The Central Valley will be expecting triple digit temperatures again this week for the next 5 days. These are unseasonably hot temperatures, well above normal for this time of the year, and will likely set records in many areas. This leads to increased stress on the orchards and of course more pressure on the water supply. There are already signs of the drought in the southernmost region of the state with some orchards being abandoned, older trees being pulled out and reverse irrigation being utilized. Reviewing the drought maps really shows significant differences from this drought compared to the 2014 drought as this is much wider spread up and down the state, not necessarily affecting one area more than the other. In other words, our state is in trouble . While the drought may have less impact on the 2021 crop, concerns over the future crops will become of consideration especially if we do not have a strong wet winter and an even better snow pack next year, something we did not have this year. It is not too early to be adding this to the calculus as it may take several winters to play catch-up at this point.
The industry has had time now to absorb last week’s shipment report. With total shipments for the year at 2,448 billion pounds and 21.4% ahead of last year, sellers are feeling very bullish. As a result, the market continues to firm this week with few offers being made. Much of this can be attributed to several factors including the drought. The carry-out, despite being +160 million pounds over last year, will be just right to bridge the gap between current crop and new crop especially for ingredient manufacturers. Additionally, despite the larger carry-out, many sizes and varieties are already a challenge to find or get offers for. Historically, when a carry-out is 20% or less of the total crop, crop prices rise the following year. Finally, many prefer to wait until the objective estimate is released on July 12th to offer new crop.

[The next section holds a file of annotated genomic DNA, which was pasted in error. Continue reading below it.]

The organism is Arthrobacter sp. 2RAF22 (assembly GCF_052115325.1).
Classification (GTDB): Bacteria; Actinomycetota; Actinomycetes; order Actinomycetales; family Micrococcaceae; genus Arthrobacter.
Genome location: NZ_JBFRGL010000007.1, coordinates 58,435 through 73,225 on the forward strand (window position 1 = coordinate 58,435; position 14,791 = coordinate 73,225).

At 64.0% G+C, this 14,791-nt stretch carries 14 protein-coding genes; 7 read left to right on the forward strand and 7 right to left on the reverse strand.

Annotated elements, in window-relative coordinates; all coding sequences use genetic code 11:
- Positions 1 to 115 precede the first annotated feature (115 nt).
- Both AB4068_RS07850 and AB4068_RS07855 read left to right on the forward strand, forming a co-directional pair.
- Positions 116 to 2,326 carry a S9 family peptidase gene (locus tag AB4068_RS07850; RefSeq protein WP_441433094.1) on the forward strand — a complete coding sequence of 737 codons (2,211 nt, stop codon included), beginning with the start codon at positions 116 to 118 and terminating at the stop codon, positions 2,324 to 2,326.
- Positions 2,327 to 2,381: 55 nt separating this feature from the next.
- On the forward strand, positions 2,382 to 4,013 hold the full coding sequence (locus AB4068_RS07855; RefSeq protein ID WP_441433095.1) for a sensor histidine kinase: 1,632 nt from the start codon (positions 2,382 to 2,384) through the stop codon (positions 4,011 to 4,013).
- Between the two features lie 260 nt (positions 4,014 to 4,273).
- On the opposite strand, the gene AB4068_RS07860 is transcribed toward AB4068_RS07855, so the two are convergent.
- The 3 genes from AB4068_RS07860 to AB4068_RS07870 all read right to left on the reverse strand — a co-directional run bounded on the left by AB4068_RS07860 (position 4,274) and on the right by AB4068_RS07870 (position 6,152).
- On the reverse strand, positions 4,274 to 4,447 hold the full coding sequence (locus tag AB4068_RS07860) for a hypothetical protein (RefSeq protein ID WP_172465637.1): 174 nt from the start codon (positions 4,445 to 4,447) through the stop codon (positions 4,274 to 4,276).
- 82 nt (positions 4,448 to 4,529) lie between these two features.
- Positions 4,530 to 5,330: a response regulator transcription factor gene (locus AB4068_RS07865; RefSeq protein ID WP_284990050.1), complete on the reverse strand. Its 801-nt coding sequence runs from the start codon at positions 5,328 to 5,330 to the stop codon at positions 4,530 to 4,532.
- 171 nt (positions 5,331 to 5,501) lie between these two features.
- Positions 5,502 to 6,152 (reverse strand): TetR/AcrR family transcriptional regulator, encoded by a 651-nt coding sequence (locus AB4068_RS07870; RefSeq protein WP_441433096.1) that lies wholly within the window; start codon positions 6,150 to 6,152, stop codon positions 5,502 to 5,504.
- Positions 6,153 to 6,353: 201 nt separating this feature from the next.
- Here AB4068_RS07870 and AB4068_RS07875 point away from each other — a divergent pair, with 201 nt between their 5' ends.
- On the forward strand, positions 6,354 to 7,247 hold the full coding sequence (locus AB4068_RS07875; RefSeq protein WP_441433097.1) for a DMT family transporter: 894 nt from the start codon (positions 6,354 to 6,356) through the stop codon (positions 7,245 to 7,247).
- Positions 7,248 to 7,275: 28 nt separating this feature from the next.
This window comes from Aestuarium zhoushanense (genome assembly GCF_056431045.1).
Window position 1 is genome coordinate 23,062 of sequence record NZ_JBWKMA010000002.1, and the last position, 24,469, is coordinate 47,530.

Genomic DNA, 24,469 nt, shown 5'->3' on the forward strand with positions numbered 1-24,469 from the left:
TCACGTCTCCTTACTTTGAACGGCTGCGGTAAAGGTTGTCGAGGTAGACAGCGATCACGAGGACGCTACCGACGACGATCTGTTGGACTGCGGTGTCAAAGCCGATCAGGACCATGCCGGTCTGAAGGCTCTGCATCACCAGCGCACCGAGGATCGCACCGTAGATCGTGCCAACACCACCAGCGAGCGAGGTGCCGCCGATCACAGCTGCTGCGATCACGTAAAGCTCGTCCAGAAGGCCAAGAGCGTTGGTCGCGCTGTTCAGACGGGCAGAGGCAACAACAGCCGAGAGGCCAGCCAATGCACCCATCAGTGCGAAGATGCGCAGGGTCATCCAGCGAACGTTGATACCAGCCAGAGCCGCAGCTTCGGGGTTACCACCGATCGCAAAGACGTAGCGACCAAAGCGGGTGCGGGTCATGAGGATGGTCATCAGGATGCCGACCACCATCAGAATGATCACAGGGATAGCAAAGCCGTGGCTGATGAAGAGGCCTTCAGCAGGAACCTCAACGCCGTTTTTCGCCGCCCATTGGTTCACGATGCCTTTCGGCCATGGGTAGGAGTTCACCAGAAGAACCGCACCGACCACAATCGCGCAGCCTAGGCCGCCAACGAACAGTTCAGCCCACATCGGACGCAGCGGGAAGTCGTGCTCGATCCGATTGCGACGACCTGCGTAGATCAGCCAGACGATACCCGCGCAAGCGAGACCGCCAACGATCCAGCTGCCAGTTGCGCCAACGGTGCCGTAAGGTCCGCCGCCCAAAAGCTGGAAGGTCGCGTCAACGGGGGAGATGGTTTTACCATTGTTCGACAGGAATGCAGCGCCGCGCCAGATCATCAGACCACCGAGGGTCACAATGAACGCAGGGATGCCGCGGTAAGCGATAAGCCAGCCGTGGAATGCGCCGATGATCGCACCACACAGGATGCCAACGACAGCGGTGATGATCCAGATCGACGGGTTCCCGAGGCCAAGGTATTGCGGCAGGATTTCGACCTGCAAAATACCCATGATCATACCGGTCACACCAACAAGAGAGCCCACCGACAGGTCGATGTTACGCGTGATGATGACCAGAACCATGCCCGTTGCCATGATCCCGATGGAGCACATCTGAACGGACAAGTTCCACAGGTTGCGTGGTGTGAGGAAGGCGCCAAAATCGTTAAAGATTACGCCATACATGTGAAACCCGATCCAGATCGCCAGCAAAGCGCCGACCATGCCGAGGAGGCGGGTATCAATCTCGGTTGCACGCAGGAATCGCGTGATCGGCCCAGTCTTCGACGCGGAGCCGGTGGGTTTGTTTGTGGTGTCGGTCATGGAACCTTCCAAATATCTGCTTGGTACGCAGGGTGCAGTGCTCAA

Remaining Benchmark Dates:
Next shipping report: July 9, 2021 (new crop sales will continue to be reported)
Objective Estimate: July 12, 2021
Final shipping report for the 2020 crop year: August 12, 2021
Week 24 Update:
With record shipments firmly in hand, the industry will ship over 2.8 billion pounds and finish the season over 20% ahead of last year.
Almonds remain the world’s first choice for tree nuts due to their versatility, flavor and value over all other nuts.
While shipping remains a significant issue, the industry has found a way to get it done. Supply remains a dependable asset to continued growth for the industry.
With firming market levels and possible shrinking supply for the next crop year, this could lead to prices slowing down the growth the industry has enjoyed the last few years.
This leads to less innovation and new items in the pipeline getting canceled, not the direction the industry would like to see. Unintended consequences as the saying goes.
Yes the drought is real, but look how fast it came back last time there was a drought. One winter could restore everything!